Friday, March 13, 2009

Good Grief

In 1969 Psychiatrist Elisabeth Kübler-Ross wrote a book called “On Death and Dying.” This book outlines a five stage model of grieving that Kübler-Ross believed most individuals experience when faced with their own terminal illness and impending death. This model has been applied to grief and loss situations, including going through the loss of someone significant in one’s life. Interestingly, at the end of her own life Kübler-Ross was plagued with a series of health concerns and told others she was in the acceptance stage of her own death two years before she actually died.

This model of grieving can also be applied to having a child with special needs. As Emily Perl Kingsley stated in Welcome to Holland, the anticipation of a child is met with having so many dreams and expectations. When you find out that the experience will not go as planned, there is a loss there – a loss of a dream. I have a beautiful daughter, Quinn, and I love her with all my heart. But I am also experiencing a loss of what I envisioned life would be with a daughter in my life. I guess you could say that everyone experiences that to some extent because one’s children rarely live 100% up to one’s expectations, but there is a loss there when you learn that your child will face more challenges in her life than you expected and of course wanted. Nobody wants their child to have such challenges to overcome.

Kübler-Ross’ model is as follows:
Denial – “This can’t be happening to me!” Oh I remember that one. When I was awakened from a nap at 18 weeks of pregnancy and heard those words “Trisomy 21” I was in shock. I thought there was no way this was happening to me. I proceeded to go on the internet and look up how inaccurate amniocentesis tests are. I can smile at this now, but what I basically found was how ACCURATE they are – but that didn’t daunt me from still searching and searching away on the internet. I think it is safe to say that I am no longer at this stage. There really is no denying it anymore.

Anger – “How can this happen to me?!” Anger became directed at some of the reactions I received from people. It is generally not nice to say to someone “So are you going to terminate?” when they proceed to tell you the news that their unborn child has Down syndrome. I also was ANGRY at a doctor filling in for my regular physician. He obviously did not read my file. When I reminded him that the baby had Down syndrome, he slumped down in a chair and said “You know they are r-word, right?” and he looked depressed and bothered. I thought, “Gee I am sorry I brought you down with this news!” In my experience, my anger tended to be directed at the insensitivity of some individuals. Some parents may direct it at professionals in the system if they feel their child’s needs are not being met. It can also relate to transference of feelings from one insensitive person that you had to interact with to someone who reminds you of that person given their position or personality.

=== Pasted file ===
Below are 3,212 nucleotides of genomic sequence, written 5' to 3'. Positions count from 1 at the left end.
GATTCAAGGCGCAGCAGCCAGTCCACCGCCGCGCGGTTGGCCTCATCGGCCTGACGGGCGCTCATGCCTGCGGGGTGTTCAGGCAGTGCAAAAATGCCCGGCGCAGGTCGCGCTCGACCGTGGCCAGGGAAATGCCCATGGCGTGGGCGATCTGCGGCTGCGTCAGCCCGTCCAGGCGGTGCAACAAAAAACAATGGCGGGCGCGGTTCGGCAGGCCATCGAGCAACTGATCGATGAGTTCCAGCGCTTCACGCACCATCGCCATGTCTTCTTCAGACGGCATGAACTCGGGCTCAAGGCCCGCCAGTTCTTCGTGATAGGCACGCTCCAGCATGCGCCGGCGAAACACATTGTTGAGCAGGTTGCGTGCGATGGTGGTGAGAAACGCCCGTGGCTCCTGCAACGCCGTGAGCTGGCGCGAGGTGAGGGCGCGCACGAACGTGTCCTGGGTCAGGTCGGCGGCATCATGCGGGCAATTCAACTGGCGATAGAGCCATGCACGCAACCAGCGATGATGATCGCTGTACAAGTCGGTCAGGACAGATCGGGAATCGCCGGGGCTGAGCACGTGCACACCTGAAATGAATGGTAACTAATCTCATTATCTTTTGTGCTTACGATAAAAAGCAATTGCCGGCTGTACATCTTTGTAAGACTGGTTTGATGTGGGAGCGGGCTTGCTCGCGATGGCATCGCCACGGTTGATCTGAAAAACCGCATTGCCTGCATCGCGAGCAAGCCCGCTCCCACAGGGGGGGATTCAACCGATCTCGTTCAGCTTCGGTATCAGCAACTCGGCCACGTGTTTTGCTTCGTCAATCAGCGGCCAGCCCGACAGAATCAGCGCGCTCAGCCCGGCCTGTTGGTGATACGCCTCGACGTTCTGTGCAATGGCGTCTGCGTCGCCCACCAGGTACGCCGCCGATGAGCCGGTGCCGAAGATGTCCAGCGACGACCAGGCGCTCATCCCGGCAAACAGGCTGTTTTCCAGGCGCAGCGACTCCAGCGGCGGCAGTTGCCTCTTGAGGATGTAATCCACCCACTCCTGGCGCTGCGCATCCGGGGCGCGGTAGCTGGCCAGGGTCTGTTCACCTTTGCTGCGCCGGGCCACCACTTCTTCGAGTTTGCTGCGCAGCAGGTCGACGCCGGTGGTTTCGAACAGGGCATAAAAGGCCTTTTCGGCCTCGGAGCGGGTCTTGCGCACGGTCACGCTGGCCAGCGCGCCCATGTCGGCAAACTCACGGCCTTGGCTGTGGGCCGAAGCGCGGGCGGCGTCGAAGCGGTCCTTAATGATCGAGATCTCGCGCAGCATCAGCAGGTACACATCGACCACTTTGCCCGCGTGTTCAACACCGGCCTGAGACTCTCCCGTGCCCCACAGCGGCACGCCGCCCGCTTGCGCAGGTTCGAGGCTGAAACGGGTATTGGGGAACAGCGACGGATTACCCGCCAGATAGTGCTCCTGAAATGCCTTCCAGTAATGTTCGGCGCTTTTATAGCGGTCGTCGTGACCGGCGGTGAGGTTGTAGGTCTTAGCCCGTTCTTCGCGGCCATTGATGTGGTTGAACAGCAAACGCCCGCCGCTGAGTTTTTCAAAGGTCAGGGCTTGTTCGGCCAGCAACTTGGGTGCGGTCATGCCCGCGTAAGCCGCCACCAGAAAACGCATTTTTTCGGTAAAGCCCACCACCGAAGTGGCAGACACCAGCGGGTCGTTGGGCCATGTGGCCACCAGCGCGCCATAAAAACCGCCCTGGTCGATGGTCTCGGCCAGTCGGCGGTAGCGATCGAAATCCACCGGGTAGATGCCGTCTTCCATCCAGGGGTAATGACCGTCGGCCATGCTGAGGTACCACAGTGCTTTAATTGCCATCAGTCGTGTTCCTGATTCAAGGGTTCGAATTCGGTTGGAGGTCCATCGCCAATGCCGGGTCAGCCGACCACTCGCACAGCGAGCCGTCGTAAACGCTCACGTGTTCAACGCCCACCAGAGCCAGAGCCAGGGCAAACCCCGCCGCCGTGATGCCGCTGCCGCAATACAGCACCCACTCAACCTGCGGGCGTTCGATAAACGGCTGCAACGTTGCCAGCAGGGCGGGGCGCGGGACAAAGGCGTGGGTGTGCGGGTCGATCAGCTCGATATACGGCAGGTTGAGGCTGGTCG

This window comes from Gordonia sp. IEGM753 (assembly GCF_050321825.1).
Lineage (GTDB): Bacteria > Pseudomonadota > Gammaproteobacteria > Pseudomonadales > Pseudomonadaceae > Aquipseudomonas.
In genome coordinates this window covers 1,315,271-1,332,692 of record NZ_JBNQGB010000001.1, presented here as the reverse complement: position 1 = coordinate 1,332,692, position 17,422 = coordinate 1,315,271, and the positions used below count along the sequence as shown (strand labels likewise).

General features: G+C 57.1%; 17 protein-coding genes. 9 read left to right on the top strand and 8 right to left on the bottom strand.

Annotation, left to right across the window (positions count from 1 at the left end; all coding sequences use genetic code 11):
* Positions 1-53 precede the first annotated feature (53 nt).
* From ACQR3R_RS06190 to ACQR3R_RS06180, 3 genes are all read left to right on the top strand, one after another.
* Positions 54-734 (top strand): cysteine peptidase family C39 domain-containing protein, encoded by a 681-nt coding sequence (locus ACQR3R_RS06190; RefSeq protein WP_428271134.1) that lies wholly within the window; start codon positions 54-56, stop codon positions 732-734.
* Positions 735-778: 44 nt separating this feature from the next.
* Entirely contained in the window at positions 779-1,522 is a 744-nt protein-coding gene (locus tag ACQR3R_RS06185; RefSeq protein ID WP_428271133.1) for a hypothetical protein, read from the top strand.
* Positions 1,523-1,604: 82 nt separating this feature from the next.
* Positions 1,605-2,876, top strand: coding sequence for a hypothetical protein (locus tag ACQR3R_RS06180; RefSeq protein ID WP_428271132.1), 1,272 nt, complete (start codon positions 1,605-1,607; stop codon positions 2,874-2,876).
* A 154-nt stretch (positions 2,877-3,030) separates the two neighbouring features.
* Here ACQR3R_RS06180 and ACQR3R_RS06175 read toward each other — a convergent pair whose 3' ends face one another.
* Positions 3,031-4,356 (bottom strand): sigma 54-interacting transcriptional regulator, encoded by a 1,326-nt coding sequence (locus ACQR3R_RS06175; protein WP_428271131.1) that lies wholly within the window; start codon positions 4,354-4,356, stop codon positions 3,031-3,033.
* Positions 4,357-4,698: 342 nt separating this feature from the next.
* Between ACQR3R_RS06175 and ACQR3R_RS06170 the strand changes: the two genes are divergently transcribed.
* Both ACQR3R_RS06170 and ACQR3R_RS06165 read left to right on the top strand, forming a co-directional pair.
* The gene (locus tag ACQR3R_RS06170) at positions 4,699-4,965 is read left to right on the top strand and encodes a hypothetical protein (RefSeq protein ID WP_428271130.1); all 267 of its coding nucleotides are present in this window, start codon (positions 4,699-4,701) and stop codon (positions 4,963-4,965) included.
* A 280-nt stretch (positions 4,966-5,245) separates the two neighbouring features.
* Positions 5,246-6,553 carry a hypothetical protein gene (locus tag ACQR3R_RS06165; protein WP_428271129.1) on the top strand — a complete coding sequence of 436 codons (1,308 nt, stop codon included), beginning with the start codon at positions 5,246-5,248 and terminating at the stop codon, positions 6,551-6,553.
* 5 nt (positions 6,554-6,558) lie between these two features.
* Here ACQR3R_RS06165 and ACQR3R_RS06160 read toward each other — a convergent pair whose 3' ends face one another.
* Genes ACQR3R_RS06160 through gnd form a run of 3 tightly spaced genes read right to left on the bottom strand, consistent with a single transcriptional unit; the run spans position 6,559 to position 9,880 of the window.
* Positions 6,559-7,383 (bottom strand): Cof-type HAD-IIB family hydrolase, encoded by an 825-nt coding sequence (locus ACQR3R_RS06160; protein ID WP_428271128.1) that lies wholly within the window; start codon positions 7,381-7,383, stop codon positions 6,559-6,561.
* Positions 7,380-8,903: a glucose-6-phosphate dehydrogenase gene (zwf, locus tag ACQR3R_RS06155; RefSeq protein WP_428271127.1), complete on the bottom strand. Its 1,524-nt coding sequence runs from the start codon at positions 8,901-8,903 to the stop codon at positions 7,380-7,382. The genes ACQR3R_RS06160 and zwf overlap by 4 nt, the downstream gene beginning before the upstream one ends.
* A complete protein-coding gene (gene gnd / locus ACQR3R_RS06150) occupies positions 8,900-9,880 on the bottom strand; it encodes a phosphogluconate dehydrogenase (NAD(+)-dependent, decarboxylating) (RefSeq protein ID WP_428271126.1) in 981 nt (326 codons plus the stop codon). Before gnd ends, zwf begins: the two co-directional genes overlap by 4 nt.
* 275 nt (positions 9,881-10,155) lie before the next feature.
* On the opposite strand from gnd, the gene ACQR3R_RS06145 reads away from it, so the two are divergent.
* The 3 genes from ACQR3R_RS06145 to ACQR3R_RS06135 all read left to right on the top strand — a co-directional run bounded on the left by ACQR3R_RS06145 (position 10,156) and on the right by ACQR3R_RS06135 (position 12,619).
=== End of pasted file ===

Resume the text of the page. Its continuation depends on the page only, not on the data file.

Bargaining – “Maybe if I …” I think I am still here to some extent. Well to tell the truth, I think a parent can go back and forth between all of these over time depending on the situation and what you are facing at the time, but a higher percentage of time can be spent on the higher levels as you work through some things for yourself. Getting back to bargaining, this is where I am in my obsession and quest to get Quinn all the services I possibly can. If I do that, maybe she will be higher functioning. Sometimes I feel so desperate for this. This could also come in the way of experimental treatments that may be out there. They may have some benefit, but parents may reach to them because of this hope things may be improved in their child’s life because of them.

Depression – “I’m so sad, why bother?” This also comes and goes for me. I don’t allow it to last long (quite frankly I am busy and distraction on other things I have to do helps me in this way). But the depression comes when I think about the future. I just get sad not knowing what things will be like. Sure I don’t know what things will be like for the boys either, but it is just more complicated with Quinn. Will she have someone looking out for her if we die before her? Will she find love? Will she be assaulted and victimized if we aren’t around – that is a huge fear for me – I just want her to be safe. Now that I am thinking about all of this, I guess I am still in denial on some things. To help guard against the depression, I have this thought that Quinn WILL marry either George or Cameron (two awesome little guys with Down syndrome). Now I know she probably won’t, but I can hope, right?

Acceptance – “Things will be ok.” I go back and forth into and out of this. Some days I feel that I am totally fine and other days are rough. I think this is common for parents with children with special needs. Like I said maybe in the future I will spend more time here and less time in the other areas. I can only hope. Acceptance also comes in finding the right balance between therapy and life. Getting your child services, but not letting services run your life.

If I had the power and choice, I can be honest with myself and know that I would have never have requested to go through this in my life. It is not something that I wished for. But now that I am experiencing this, I realize that I am learning so much throughout this process. Maybe this is a good kind of grief for me. Maybe it is something that will make me stronger, better, and more empathetic to others. Once again, Quinn is my wise one, and she knew just what her mommy needed in her life.



  1. Wow, I dont think I could have written my thoughts any different!